Saigon Restaurant

933-935 Washington Avenue


"Annie Hall" captured the Oscar for Best Picture in 1977 amidst stiff competition from "Close Encounters of the Third Kind," "Saturday Night Fever" and "Star Wars." Seatle Slew won the Kentucky Derby; Portland beat the 76ers in the NBA Playoffs. Elvis Presley died that year, as did Bing Crosby, Charles Chaplin, Groucho Marx and Vladimir Nabakov.

President Jimmy Carter, recently sworn in, pardoned Vietnam War draft evaders. But that healing news was almost overshadowed by the Postal Service's request to raise the cost of a first class stamp to 13 cents.

The first fine Vietnamese cuisine was introduced to Philadelphians in 1977 by Ha Nguyen, who, 24 years later, remains one of our most beautiful and talented proprietress-chefs. She has maintained Saigon as a restaurant, which, pound for pound, serves the best Vietnamese fare in the city.

The establishment's facade fronts onto Washington Avenue, close enough to 9th Street so that its bricks seem redolent of the nearby Italian Market's fresh produce. Nothing but a neon sign proclaiming "SINCE 1977," and jutting vestibule, differentiates this shebang from neighboring rowhouses.

Two-and-a-half decades ago, one entered upon spartan, cramped surroundings at 933 Washington Avenue. Small wooden plaques and sharply bright sconces adorned white walls. Each table had settings of "puzzle" paper place mats. Hop Lee, Ha Nguyen's husband, was the sole waiter for 16 closely aligned tables. Their children, Linh, aged four, and Richard, then two, ambled from patron to patron with inquisitive minds, wearing bedroom slippers. They disappeared upstairs into the family's living quarters in preparation for bed time at 8 p.m., only to reappear for hugs and kisses goodnight from all. Over the years, we have become part of each other's families. The "children" (Linh's now in banking; Richard is graduating University of Pennsylvania) still wait tables on weekends. They remain tenderly cordial.

The family bought 935 next door some time ago and broke through, doubling the eating area. The interior has a small bar now, a new fish tank, more mirrored walls, darker paneling and white linens. But the cost to feed two sumptuously for under $25 remains inviolate.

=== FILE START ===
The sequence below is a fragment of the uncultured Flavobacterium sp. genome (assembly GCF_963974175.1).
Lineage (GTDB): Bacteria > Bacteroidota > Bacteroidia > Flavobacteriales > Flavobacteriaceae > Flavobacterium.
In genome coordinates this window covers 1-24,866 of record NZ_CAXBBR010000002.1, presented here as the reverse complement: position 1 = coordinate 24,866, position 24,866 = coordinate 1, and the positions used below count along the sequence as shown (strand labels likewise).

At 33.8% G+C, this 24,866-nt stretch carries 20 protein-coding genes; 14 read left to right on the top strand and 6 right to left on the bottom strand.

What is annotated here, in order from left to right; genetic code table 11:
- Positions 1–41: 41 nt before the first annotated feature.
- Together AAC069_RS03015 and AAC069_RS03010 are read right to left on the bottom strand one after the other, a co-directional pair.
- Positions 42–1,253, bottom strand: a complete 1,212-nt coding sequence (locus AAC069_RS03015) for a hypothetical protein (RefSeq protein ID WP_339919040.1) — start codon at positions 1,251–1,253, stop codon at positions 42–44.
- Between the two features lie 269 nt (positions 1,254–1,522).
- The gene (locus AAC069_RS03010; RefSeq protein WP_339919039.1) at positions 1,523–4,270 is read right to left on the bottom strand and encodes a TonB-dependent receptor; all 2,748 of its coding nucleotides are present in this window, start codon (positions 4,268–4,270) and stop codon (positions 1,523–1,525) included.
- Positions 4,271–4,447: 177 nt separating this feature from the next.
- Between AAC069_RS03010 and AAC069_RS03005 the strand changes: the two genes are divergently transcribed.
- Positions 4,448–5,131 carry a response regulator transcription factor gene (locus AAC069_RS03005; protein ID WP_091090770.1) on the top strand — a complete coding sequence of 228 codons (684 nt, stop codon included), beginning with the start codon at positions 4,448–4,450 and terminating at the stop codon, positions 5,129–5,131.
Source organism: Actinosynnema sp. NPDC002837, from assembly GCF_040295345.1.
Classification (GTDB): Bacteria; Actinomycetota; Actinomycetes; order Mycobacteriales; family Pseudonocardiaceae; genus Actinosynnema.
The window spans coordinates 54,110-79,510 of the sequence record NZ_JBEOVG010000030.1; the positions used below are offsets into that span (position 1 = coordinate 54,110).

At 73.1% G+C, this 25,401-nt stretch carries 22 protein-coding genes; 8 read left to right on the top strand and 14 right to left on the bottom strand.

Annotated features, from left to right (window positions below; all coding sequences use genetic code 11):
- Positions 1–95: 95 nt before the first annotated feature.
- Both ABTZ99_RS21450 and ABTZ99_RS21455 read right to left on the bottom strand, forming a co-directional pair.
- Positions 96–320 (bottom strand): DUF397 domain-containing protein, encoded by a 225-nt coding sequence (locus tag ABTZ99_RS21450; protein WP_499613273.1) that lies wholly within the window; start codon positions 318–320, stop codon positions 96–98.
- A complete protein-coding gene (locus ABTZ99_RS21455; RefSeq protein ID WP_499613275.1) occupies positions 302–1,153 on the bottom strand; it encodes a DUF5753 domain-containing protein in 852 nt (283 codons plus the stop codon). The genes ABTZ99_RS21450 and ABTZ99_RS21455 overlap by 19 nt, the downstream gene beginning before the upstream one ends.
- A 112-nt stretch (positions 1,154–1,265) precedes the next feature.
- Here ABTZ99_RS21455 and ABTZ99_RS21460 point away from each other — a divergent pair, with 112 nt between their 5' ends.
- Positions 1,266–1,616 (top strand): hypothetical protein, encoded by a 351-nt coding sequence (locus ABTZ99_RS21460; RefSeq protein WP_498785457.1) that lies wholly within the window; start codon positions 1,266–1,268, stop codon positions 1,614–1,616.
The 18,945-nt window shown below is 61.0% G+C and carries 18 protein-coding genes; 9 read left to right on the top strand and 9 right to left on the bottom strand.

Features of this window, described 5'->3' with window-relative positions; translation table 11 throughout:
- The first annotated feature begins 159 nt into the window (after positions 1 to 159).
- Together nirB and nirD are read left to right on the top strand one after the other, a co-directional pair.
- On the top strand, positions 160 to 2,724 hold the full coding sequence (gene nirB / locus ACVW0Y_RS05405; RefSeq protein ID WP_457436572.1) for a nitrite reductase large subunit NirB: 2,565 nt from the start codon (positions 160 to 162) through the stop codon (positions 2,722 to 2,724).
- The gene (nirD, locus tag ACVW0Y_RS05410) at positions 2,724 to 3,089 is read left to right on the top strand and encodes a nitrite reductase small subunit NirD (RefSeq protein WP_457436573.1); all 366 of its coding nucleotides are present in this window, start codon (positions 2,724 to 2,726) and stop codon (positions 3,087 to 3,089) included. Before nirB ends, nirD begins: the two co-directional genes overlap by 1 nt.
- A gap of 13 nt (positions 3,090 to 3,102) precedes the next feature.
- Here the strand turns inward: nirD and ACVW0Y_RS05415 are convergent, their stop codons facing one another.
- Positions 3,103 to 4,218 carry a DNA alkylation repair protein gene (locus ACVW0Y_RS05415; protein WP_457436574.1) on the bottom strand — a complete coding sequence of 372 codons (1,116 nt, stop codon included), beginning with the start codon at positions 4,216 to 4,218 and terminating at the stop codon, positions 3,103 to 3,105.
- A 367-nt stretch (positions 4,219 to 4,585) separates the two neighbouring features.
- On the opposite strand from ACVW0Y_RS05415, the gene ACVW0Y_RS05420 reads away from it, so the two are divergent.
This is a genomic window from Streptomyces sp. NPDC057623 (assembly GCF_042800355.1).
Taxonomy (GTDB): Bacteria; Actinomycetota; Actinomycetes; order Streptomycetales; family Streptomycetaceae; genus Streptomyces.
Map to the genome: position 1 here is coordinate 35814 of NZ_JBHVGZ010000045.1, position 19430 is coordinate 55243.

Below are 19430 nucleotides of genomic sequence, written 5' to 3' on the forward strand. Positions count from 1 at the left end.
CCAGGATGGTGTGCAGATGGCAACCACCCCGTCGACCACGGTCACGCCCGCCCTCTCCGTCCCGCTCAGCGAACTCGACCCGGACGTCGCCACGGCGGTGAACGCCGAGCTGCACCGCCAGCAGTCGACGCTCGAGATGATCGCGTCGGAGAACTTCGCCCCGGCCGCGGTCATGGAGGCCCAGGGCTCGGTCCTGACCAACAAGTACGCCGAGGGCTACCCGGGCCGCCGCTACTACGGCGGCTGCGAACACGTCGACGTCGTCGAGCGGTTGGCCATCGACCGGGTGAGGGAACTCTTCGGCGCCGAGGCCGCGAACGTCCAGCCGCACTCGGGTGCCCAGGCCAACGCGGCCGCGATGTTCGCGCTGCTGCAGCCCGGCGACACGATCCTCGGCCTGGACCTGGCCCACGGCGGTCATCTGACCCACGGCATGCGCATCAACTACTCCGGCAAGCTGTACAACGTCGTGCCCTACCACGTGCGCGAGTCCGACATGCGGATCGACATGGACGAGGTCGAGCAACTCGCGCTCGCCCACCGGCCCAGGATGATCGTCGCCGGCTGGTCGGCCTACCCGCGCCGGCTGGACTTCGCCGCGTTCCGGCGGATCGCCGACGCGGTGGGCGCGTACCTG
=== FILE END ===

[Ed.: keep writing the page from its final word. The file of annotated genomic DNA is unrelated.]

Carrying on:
Review the numbered menu items, and recite this: "2, 36, 37." Linh will probably reply, "That's the Philadelphia Lawyer's Littany."

#2 is "Meat Dumpling Noodle Soup with Shrimp" ($4.95). It is its name; a double-serving oversized steaming bowl brimming with egg noodles. Its aroma arises naturally from simmering seafood and silken dumplings. Freshness permeates the brew so that Southeast Asian spriteness translates to heartiness. Devour the liquid with aid of chopsticks, tilting your bowl in the air just above your lips while pushing all contents between them. Your tongue becomes scented by the pork delicately housed in thin-skinned dumplings floating throughout.

#36 is "Seafood 4 Ways" ($8.95). Huge butterfly shrimp are french-fried into golden baubles. They share space with Crab Shuma, crab balls as creamy, warm and battered as the shrimp. Spring Rolls add a corral around the others, served with hatchmarks, demarcations for dividing themselves into bite-size pieces. The crust on each is moist and crispy, wrapped to contain a mixture of coarsely ground seafood, pork, mushrooms, onions and vermicelli. Dip into the omnipresent ginger sauce, smother in Rice Shrimp Fried Rice (the fourth of the 4 Ways), and swallow. Mellowness caresses the insides of your chest.

#37 is the "Saigon Specials" ($8.95). Beef, pork and lemon chicken strips are skewered, tenderized in various marinades of caramel and oils, then grilled. The charred offerings are seared to sultry smokiness. Tendonless taffies.

If you've got money to spare, don't miss the #46 "Vietnamese Pan Cake" ($5.25). It's a grand egg omelet folded onto a platter, housing bean sprouts, peppers, chicken chunks and spices. The emphasis is on "Cake."

If you've got money to burn, head straight for the #28c "Squid Chef Style," requesting "extra spicy." This entrée is a Vietnamese salad replete with vegetables and squid parts, in a sauce scoured by flames. Baby squid have been bathing in red chili oils until their tentacles are pleading with preliminary objections. Gums and inner cheeks have a heated exchange, until the bounciness of squid-limbs succumbs to molars. Hot delicious debris dissolves as one's crimson face turns into a gargling gargoyle.

For something sweet to conclude your meal, simply garner a smile from Ha Nguyen. Despite having had to close the restaurant for over a year because of her debilitating back problems, she has now returned (as of September) with a warm and gracious grin that shines like a mid-faced halo.


Copyright 2004 Richard Max Bockol, Esq. Back